As for giving Earth control of dead organic material and Plantlife control of living organic material… what’s the difference between the two? I mean, I don’t think that there is a fundamental change that happens the moment that material goes from being living to being dead; the moment of death is just the end of a collective chemical process, after which the delicate balance of materials that make up living tissue proceeds to decay. Even in a decayed state, though, it is still organic material… just no longer part of something living. If anything, I would think that giving Earth only control of material in this decaying state, besides being confusing on my end, would lead to the rather macabre situation of Toa of Earth having to kill plants to be able to apply their element, which completely undermines the idea of Earth being a life-giving and nurturing element. I’m not enthusiastic about making Earth in essence the element of death…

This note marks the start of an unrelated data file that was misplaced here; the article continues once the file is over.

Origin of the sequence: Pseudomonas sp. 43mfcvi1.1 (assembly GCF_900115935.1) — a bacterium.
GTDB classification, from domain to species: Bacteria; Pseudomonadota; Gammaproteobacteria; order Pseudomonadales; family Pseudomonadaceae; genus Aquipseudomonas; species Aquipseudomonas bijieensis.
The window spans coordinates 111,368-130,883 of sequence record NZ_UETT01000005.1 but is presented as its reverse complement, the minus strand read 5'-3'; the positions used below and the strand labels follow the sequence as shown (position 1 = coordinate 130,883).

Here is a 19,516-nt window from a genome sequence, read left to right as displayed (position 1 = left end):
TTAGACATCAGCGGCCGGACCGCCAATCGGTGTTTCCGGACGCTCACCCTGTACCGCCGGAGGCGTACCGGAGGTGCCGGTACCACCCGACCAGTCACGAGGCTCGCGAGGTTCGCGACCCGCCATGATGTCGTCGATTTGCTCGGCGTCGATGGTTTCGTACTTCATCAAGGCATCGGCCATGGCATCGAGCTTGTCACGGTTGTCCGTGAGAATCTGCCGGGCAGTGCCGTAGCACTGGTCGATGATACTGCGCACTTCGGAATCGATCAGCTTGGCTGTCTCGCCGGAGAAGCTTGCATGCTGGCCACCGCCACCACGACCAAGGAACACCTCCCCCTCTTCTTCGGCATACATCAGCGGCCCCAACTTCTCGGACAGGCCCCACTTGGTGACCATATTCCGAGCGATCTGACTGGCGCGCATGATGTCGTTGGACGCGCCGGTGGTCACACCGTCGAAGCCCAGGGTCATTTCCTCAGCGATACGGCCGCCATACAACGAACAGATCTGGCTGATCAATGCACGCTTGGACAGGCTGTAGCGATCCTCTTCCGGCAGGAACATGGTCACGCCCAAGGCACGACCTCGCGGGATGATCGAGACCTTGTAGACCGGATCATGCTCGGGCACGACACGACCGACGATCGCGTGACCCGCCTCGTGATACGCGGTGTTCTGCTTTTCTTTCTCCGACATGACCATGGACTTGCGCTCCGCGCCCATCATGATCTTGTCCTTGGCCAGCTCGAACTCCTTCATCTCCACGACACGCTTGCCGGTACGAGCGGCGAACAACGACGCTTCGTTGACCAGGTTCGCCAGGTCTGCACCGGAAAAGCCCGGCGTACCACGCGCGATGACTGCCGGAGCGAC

The final argument that I would put forward in favor of making Earth in effect the element of nature (just not in name) is that doing so allows us to describe the entire world that our characters know early in the story in a simple manner through the core elements. The material elements of Air, Water, Stone, and Earth, if Earth is read as ‘nature,’ are all one needs to describe what most of the world physically consists of, and all of them are very recognizable from the real world. Fire and Ice are by far the easiest of the process elements to describe to children and one doesn’t need to have been around for long to know the difference between things being hot and cold; I mean, kids get told not to touch hot things or to go outside in cold weather without bundling up all the time. All the other, more exotic elements could be introduced later as need be, but most of them are going to represent far more difficult things to explain like lightning, sound, light, or the difference between metals and minerals. The work I put in developing a heavily element-based headcanon for G2 convinced me that the ability to define the world as much as possible through non-overlapping core elements will make it much easier to set the limits on what Toa can or cannot manipulate. Without lumping Earth and Plantlife together, I saw no real way to keep Earth without making it overlap with other elements.